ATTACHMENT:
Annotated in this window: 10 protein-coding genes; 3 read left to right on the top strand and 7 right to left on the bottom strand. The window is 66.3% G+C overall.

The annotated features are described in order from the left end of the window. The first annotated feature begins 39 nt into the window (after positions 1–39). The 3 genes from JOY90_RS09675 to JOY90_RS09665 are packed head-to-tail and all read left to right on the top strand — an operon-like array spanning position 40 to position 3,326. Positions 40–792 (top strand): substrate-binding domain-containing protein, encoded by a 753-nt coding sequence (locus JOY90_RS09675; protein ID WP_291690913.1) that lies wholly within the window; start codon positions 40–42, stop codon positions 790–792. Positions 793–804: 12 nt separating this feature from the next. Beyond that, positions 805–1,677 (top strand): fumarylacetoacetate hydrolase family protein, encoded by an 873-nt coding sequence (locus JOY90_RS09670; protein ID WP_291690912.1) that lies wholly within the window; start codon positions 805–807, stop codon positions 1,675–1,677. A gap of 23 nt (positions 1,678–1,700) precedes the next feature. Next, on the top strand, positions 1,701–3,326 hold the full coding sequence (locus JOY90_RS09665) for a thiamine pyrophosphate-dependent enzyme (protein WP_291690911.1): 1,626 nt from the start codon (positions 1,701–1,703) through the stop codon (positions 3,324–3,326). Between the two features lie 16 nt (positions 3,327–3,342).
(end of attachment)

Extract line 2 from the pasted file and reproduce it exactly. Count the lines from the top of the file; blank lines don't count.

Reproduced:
The annotated features are described in order from the left end of the window. The first annotated feature begins 39 nt into the window (after positions 1–39). The 3 genes from JOY90_RS09675 to JOY90_RS09665 are packed head-to-tail and all read left to right on the top strand — an operon-like array spanning position 40 to position 3,326. Positions 40–792 (top strand): substrate-binding domain-containing protein, encoded by a 753-nt coding sequence (locus JOY90_RS09675; protein ID WP_291690913.1) that lies wholly within the window; start codon positions 40–42, stop codon positions 790–792. Positions 793–804: 12 nt separating this feature from the next. Beyond that, positions 805–1,677 (top strand): fumarylacetoacetate hydrolase family protein, encoded by an 873-nt coding sequence (locus JOY90_RS09670; protein ID WP_291690912.1) that lies wholly within the window; start codon positions 805–807, stop codon positions 1,675–1,677. A gap of 23 nt (positions 1,678–1,700) precedes the next feature. Next, on the top strand, positions 1,701–3,326 hold the full coding sequence (locus JOY90_RS09665) for a thiamine pyrophosphate-dependent enzyme (protein WP_291690911.1): 1,626 nt from the start codon (positions 1,701–1,703) through the stop codon (positions 3,324–3,326). Between the two features lie 16 nt (positions 3,327–3,342).